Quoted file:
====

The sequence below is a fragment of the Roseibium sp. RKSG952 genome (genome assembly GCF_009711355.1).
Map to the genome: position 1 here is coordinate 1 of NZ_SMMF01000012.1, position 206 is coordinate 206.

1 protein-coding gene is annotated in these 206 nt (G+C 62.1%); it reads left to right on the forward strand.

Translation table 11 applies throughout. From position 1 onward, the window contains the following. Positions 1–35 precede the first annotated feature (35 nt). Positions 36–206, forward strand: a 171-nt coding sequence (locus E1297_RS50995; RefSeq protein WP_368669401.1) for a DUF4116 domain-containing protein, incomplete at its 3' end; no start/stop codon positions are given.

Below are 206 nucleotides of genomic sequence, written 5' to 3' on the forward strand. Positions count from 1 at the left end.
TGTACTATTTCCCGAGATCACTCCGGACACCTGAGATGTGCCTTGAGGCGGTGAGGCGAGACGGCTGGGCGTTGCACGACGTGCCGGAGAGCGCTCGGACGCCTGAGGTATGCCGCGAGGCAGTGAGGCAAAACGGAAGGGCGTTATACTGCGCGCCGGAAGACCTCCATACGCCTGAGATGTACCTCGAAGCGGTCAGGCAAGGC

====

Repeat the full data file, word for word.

The sequence below is a fragment of the Roseibium sp. RKSG952 genome (genome assembly GCF_009711355.1).
Map to the genome: position 1 here is coordinate 1 of NZ_SMMF01000012.1, position 206 is coordinate 206.

1 protein-coding gene is annotated in these 206 nt (G+C 62.1%); it reads left to right on the forward strand.

Translation table 11 applies throughout. From position 1 onward, the window contains the following. Positions 1–35 precede the first annotated feature (35 nt). Positions 36–206, forward strand: a 171-nt coding sequence (locus E1297_RS50995; RefSeq protein WP_368669401.1) for a DUF4116 domain-containing protein, incomplete at its 3' end; no start/stop codon positions are given.

Below are 206 nucleotides of genomic sequence, written 5' to 3' on the forward strand. Positions count from 1 at the left end.
TGTACTATTTCCCGAGATCACTCCGGACACCTGAGATGTGCCTTGAGGCGGTGAGGCGAGACGGCTGGGCGTTGCACGACGTGCCGGAGAGCGCTCGGACGCCTGAGGTATGCCGCGAGGCAGTGAGGCAAAACGGAAGGGCGTTATACTGCGCGCCGGAAGACCTCCATACGCCTGAGATGTACCTCGAAGCGGTCAGGCAAGGC